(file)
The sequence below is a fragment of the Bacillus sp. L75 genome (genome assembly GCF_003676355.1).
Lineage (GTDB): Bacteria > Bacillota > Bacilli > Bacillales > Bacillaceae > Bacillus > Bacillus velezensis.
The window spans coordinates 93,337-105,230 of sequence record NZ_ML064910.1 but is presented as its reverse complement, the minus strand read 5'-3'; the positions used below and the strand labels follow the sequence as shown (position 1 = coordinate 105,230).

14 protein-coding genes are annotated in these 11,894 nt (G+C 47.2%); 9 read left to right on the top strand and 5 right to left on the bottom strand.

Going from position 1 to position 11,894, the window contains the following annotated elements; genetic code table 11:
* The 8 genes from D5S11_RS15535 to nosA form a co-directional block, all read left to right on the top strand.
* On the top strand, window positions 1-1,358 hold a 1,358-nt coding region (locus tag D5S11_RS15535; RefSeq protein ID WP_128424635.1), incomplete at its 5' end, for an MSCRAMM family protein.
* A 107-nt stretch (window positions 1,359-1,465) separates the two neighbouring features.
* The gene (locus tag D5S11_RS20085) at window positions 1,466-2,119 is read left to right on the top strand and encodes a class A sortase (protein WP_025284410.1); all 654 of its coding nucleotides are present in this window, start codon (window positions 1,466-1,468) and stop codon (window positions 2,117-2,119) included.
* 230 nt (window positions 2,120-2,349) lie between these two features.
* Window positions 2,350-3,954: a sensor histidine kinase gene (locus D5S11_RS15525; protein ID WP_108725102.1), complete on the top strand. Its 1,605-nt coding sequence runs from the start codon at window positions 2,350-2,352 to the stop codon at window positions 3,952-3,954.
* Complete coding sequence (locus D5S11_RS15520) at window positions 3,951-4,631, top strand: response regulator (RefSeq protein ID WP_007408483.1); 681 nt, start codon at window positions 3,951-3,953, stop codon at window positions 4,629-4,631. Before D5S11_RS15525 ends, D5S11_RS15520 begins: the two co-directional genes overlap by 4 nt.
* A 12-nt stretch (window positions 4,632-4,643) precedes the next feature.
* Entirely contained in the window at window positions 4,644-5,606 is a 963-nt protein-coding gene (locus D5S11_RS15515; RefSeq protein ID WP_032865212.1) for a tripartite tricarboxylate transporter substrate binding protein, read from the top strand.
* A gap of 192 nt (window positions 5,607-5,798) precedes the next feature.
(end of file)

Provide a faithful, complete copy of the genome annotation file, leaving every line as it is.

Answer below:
The sequence below is a fragment of the Bacillus sp. L75 genome (genome assembly GCF_003676355.1).
Lineage (GTDB): Bacteria > Bacillota > Bacilli > Bacillales > Bacillaceae > Bacillus > Bacillus velezensis.
The window spans coordinates 93,337-105,230 of sequence record NZ_ML064910.1 but is presented as its reverse complement, the minus strand read 5'-3'; the positions used below and the strand labels follow the sequence as shown (position 1 = coordinate 105,230).

14 protein-coding genes are annotated in these 11,894 nt (G+C 47.2%); 9 read left to right on the top strand and 5 right to left on the bottom strand.

Going from position 1 to position 11,894, the window contains the following annotated elements; genetic code table 11:
* The 8 genes from D5S11_RS15535 to nosA form a co-directional block, all read left to right on the top strand.
* On the top strand, window positions 1-1,358 hold a 1,358-nt coding region (locus tag D5S11_RS15535; RefSeq protein ID WP_128424635.1), incomplete at its 5' end, for an MSCRAMM family protein.
* A 107-nt stretch (window positions 1,359-1,465) separates the two neighbouring features.
* The gene (locus tag D5S11_RS20085) at window positions 1,466-2,119 is read left to right on the top strand and encodes a class A sortase (protein WP_025284410.1); all 654 of its coding nucleotides are present in this window, start codon (window positions 1,466-1,468) and stop codon (window positions 2,117-2,119) included.
* 230 nt (window positions 2,120-2,349) lie between these two features.
* Window positions 2,350-3,954: a sensor histidine kinase gene (locus D5S11_RS15525; protein ID WP_108725102.1), complete on the top strand. Its 1,605-nt coding sequence runs from the start codon at window positions 2,350-2,352 to the stop codon at window positions 3,952-3,954.
* Complete coding sequence (locus D5S11_RS15520) at window positions 3,951-4,631, top strand: response regulator (RefSeq protein ID WP_007408483.1); 681 nt, start codon at window positions 3,951-3,953, stop codon at window positions 4,629-4,631. Before D5S11_RS15525 ends, D5S11_RS15520 begins: the two co-directional genes overlap by 4 nt.
* A 12-nt stretch (window positions 4,632-4,643) precedes the next feature.
* Entirely contained in the window at window positions 4,644-5,606 is a 963-nt protein-coding gene (locus D5S11_RS15515; RefSeq protein ID WP_032865212.1) for a tripartite tricarboxylate transporter substrate binding protein, read from the top strand.
* A gap of 192 nt (window positions 5,607-5,798) precedes the next feature.